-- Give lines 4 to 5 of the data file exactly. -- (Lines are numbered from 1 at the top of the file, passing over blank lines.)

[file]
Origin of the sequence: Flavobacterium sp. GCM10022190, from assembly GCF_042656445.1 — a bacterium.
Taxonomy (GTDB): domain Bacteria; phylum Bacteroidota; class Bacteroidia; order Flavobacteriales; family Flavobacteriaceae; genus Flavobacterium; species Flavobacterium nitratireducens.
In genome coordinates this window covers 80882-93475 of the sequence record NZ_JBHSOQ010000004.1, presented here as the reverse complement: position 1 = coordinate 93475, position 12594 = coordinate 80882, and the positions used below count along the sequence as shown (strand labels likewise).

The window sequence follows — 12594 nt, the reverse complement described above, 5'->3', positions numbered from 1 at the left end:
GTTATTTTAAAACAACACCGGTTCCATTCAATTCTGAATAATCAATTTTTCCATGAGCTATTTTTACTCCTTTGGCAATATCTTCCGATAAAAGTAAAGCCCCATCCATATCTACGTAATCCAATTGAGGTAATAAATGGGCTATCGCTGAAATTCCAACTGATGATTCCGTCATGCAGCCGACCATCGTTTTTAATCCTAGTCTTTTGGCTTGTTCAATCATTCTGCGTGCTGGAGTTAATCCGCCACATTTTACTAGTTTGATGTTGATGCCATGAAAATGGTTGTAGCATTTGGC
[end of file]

The window sequence follows — 12594 nt, the reverse complement described above, 5'->3', positions numbered from 1 at the left end:
GTTATTTTAAAACAACACCGGTTCCATTCAATTCTGAATAATCAATTTTTCCATGAGCTATTTTTACTCCTTTGGCAATATCTTCCGATAAAAGTAAAGCCCCATCCATATCTACGTAATCCAATTGAGGTAATAAATGGGCTATCGCTGAAATTCCAACTGATGATTCCGTCATGCAGCCGACCATCGTTTTTAATCCTAGTCTTTTGGCTTGTTCAATCATTCTGCGTGCTGGAGTTAATCCGCCACATTTTACTAGTTTGATGTTGATGCCATGAAAATGGTTGTAGCATTTGGC